Those who opine the loss of the pagan gods are, like the pagans in Augustine’s time, the most ignorant, shallow, and illiterate among us. We are better off without the pagan gods; unless one wants to return to that world of bloodlust and open violence. But we still have their stories and what to do with them has always been one of Christianity’s greatest cultural triumphs.

Christianity’s baptism of these stories, either in showing the vanity and depravity of the gods as an honest reflection of man’s fallenness and therefore pointing to the necessity of Christ, or in extracting out the more noble of actions of the Homeric heroes—like Hector’s filial fidelity and piety in the most universal sense—serve as the only possible redemption of these stories which are otherwise filled with lust, sex, and war. The self-sacrifice to defend family and fatherland from the Christian perspective is exalted precisely because it doesn’t indulge in the fantasy of bloodlust and the license to dominate which brings only misery, suffering, and tragedy to others but is motivated by the true love which has no greater end than to lay down one’s life for their beloved. Thus, it was Hector (rather than Achilles) who was memorialized in Christianity. However, any reader of the pagan tragedies and epics should not be numb to the suffering and bloodshed rampant in a culture which had become captive by the lust for domination. The ancient city was a barren, bloody, and desolate place. What replaced it was light, truth, and wisdom. The loss of light, truth, and wisdom only returns us to something barren, bloody, and desolate.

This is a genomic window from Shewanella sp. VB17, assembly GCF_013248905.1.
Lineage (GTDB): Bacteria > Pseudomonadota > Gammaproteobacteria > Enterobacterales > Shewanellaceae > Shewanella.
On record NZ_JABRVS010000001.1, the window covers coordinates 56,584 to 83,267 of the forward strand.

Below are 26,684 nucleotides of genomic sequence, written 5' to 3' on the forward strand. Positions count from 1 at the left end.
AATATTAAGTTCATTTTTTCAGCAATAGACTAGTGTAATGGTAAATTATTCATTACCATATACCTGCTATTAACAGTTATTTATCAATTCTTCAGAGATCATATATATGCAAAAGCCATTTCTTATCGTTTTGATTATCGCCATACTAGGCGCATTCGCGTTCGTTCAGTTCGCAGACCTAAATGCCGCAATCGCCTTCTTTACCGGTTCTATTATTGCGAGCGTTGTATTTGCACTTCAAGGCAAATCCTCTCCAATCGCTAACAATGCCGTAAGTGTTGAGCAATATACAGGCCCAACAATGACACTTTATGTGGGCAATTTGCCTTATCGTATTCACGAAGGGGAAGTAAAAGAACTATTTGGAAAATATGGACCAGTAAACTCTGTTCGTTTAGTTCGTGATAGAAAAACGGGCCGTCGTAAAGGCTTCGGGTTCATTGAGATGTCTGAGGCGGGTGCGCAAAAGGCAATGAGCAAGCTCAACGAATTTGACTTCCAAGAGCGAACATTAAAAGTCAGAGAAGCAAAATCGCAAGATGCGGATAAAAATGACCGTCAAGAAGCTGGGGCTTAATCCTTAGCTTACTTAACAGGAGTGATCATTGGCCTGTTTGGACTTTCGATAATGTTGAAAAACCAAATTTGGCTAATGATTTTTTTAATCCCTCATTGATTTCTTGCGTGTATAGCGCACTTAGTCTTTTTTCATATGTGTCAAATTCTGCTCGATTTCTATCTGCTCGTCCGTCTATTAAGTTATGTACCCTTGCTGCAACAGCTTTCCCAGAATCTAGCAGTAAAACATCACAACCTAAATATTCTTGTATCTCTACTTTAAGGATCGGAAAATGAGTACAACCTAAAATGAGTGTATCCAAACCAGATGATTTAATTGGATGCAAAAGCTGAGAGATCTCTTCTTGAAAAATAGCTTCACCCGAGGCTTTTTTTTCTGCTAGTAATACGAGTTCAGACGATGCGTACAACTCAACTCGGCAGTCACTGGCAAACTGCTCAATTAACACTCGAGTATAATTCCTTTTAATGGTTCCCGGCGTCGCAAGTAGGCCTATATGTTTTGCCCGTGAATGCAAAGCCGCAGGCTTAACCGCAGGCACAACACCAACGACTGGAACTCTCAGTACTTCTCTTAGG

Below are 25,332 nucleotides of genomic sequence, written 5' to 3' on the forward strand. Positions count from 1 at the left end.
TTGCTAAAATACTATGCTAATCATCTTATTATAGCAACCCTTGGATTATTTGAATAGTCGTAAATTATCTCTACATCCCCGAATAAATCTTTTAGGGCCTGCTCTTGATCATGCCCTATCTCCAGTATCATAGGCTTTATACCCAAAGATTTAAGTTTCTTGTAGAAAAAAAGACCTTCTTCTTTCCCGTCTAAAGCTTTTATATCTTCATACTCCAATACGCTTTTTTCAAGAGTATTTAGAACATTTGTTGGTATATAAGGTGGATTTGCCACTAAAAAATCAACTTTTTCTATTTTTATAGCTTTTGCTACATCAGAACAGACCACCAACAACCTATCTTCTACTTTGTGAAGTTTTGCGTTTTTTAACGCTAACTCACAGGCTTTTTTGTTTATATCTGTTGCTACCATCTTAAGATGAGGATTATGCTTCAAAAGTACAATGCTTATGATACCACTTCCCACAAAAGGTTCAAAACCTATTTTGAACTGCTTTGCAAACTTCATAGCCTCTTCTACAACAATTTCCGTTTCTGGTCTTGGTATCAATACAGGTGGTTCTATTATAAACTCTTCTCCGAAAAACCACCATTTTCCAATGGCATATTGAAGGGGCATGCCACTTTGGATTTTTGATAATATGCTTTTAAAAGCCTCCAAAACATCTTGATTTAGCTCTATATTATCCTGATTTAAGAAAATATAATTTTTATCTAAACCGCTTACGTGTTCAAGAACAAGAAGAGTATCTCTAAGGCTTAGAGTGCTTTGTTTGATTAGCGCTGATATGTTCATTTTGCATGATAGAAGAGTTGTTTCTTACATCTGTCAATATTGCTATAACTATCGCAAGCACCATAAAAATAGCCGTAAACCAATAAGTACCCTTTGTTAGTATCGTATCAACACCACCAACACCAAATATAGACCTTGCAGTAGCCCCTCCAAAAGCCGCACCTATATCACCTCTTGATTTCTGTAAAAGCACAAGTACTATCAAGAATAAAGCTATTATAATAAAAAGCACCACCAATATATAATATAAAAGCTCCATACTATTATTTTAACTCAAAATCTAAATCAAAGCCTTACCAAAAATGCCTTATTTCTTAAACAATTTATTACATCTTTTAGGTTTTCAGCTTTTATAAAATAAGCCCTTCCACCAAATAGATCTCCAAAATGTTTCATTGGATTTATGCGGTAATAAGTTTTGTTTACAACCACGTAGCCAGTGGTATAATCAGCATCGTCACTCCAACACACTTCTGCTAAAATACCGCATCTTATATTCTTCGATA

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Author’s Note: Translated citations come from Saint Augustine, Confessions, trans. Henry Chadwick (New York: Oxford University Press, 2008; 1991); and, Augustine, City of God, trans. Marcus Dods (New York: The Modern Library, 2000; 1950).

Editor’s Note: The featured image is “The Rape of Proserpina” (c. 1638) by Peter Paul Rubens (1577-1640), courtesy of Wikimedia Commons.